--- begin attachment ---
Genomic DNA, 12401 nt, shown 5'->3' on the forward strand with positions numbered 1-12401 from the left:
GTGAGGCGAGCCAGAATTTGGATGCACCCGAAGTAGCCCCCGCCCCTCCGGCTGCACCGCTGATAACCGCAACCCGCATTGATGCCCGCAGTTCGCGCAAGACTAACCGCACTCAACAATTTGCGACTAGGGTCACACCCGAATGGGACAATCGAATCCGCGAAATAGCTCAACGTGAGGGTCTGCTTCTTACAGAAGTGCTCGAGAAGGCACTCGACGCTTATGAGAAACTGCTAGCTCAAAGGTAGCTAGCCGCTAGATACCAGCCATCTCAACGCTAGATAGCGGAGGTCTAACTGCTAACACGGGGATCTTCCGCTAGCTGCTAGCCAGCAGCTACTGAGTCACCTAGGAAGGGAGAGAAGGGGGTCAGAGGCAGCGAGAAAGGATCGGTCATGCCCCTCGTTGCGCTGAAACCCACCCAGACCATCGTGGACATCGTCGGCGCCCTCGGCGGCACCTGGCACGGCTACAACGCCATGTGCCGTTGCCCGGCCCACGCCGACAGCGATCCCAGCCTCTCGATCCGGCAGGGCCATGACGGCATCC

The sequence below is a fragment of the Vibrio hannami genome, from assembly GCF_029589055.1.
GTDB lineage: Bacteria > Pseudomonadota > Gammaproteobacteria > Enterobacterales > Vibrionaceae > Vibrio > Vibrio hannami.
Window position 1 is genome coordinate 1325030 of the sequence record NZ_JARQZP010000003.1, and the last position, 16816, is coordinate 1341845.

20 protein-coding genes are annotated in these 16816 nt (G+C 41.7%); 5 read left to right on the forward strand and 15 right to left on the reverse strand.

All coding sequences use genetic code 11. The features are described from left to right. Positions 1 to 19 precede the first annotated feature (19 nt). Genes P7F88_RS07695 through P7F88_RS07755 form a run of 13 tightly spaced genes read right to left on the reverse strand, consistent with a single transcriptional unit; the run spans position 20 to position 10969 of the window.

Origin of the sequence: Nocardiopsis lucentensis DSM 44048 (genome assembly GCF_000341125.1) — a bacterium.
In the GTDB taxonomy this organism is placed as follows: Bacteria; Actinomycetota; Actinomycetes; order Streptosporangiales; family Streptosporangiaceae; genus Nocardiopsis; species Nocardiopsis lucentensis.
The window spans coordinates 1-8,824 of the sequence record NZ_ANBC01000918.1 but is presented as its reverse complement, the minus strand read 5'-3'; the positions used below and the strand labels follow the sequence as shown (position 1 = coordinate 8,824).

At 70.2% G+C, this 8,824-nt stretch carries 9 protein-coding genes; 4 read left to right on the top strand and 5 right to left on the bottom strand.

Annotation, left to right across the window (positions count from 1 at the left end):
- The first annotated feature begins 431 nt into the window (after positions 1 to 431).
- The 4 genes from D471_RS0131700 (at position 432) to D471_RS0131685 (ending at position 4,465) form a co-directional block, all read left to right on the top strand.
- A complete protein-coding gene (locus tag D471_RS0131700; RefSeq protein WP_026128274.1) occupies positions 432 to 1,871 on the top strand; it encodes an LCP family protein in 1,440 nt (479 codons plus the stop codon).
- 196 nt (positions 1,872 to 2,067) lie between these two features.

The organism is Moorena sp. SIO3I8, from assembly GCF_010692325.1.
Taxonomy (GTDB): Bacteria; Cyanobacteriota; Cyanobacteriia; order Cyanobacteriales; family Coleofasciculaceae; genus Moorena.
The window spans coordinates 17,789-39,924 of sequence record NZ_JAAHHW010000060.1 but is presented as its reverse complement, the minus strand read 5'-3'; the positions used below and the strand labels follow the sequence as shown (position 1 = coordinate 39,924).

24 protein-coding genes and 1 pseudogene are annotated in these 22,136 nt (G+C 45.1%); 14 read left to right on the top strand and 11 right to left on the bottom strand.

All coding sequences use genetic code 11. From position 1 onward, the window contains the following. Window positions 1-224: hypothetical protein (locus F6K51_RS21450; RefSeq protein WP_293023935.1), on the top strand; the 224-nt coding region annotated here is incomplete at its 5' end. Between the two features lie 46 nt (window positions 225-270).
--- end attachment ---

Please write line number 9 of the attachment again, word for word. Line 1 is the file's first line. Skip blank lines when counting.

In the GTDB taxonomy this organism is placed as follows: Bacteria; Actinomycetota; Actinomycetes; order Streptosporangiales; family Streptosporangiaceae; genus Nocardiopsis; species Nocardiopsis lucentensis.